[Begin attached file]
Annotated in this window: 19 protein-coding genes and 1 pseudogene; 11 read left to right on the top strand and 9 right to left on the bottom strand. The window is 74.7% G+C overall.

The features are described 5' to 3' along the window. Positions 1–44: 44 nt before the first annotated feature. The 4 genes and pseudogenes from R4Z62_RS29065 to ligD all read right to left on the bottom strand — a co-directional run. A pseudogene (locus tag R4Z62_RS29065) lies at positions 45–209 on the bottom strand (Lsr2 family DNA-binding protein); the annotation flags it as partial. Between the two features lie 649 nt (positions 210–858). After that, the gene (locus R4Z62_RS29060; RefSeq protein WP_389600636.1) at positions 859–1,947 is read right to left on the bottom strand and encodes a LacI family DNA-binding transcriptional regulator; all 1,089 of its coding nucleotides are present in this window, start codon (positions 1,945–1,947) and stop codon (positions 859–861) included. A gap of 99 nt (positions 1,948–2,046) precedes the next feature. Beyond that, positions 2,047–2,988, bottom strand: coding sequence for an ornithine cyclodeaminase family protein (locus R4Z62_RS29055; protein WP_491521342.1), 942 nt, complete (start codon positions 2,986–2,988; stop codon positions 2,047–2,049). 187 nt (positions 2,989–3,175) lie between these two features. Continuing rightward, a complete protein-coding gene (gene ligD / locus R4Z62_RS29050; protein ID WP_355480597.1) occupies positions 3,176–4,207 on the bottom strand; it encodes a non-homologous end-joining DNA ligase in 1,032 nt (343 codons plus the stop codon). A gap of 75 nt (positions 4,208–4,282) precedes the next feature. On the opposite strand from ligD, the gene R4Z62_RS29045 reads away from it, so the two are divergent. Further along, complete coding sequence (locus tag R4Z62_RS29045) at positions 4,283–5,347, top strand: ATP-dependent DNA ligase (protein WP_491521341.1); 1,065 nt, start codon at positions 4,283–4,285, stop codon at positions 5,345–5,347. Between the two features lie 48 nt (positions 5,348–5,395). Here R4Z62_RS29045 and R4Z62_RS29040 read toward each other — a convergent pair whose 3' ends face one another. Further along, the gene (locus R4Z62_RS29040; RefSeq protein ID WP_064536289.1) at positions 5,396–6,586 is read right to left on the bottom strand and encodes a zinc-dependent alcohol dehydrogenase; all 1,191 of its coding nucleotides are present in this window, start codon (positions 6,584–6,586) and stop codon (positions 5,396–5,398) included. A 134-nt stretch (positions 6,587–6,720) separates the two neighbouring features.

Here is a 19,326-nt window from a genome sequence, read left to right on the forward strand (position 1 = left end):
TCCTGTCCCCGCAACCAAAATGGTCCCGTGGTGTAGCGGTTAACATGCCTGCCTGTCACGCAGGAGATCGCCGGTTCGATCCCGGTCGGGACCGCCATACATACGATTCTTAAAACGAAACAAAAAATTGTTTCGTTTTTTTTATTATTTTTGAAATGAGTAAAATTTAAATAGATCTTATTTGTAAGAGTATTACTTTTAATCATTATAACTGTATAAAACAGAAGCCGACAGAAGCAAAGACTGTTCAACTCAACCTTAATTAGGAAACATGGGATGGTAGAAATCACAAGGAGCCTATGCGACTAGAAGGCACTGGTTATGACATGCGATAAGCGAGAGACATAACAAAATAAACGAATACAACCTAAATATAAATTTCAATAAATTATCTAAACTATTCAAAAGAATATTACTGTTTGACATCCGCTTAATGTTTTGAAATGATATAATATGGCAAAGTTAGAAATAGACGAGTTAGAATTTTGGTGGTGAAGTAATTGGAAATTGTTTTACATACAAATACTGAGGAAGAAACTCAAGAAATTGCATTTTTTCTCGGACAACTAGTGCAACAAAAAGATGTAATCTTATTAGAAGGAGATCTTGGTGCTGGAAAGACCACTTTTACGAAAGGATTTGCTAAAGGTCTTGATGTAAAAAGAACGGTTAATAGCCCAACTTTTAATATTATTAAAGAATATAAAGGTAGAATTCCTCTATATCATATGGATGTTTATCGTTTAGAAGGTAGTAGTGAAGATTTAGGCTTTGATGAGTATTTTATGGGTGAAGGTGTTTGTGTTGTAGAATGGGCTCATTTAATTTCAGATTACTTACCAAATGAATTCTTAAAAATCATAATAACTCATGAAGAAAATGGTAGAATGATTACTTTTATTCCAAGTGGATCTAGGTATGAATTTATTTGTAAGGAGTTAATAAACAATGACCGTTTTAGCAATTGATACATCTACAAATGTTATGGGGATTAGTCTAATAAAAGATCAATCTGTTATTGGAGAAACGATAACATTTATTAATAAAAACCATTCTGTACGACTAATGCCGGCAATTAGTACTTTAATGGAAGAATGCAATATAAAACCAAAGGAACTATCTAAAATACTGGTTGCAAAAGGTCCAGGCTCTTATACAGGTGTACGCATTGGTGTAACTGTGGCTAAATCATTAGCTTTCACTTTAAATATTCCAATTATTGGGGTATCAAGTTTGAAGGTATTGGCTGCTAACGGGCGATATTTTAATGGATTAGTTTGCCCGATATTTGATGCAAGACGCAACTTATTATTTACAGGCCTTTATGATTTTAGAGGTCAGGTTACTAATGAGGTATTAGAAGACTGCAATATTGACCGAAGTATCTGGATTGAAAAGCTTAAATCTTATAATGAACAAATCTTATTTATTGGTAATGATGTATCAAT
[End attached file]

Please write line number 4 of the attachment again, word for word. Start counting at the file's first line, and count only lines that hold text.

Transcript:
TCCTGTCCCCGCAACCAAAATGGTCCCGTGGTGTAGCGGTTAACATGCCTGCCTGTCACGCAGGAGATCGCCGGTTCGATCCCGGTCGGGACCGCCATACATACGATTCTTAAAACGAAACAAAAAATTGTTTCGTTTTTTTTATTATTTTTGAAATGAGTAAAATTTAAATAGATCTTATTTGTAAGAGTATTACTTTTAATCATTATAACTGTATAAAACAGAAGCCGACAGAAGCAAAGACTGTTCAACTCAACCTTAATTAGGAAACATGGGATGGTAGAAATCACAAGGAGCCTATGCGACTAGAAGGCACTGGTTATGACATGCGATAAGCGAGAGACATAACAAAATAAACGAATACAACCTAAATATAAATTTCAATAAATTATCTAAACTATTCAAAAGAATATTACTGTTTGACATCCGCTTAATGTTTTGAAATGATATAATATGGCAAAGTTAGAAATAGACGAGTTAGAATTTTGGTGGTGAAGTAATTGGAAATTGTTTTACATACAAATACTGAGGAAGAAACTCAAGAAATTGCATTTTTTCTCGGACAACTAGTGCAACAAAAAGATGTAATCTTATTAGAAGGAGATCTTGGTGCTGGAAAGACCACTTTTACGAAAGGATTTGCTAAAGGTCTTGATGTAAAAAGAACGGTTAATAGCCCAACTTTTAATATTATTAAAGAATATAAAGGTAGAATTCCTCTATATCATATGGATGTTTATCGTTTAGAAGGTAGTAGTGAAGATTTAGGCTTTGATGAGTATTTTATGGGTGAAGGTGTTTGTGTTGTAGAATGGGCTCATTTAATTTCAGATTACTTACCAAATGAATTCTTAAAAATCATAATAACTCATGAAGAAAATGGTAGAATGATTACTTTTATTCCAAGTGGATCTAGGTATGAATTTATTTGTAAGGAGTTAATAAACAATGACCGTTTTAGCAATTGATACATCTACAAATGTTATGGGGATTAGTCTAATAAAAGATCAATCTGTTATTGGAGAAACGATAACATTTATTAATAAAAACCATTCTGTACGACTAATGCCGGCAATTAGTACTTTAATGGAAGAATGCAATATAAAACCAAAGGAACTATCTAAAATACTGGTTGCAAAAGGTCCAGGCTCTTATACAGGTGTACGCATTGGTGTAACTGTGGCTAAATCATTAGCTTTCACTTTAAATATTCCAATTATTGGGGTATCAAGTTTGAAGGTATTGGCTGCTAACGGGCGATATTTTAATGGATTAGTTTGCCCGATATTTGATGCAAGACGCAACTTATTATTTACAGGCCTTTATGATTTTAGAGGTCAGGTTACTAATGAGGTATTAGAAGACTGCAATATTGACCGAAGTATCTGGATTGAAAAGCTTAAATCTTATAATGAACAAATCTTATTTATTGGTAATGATGTATCAAT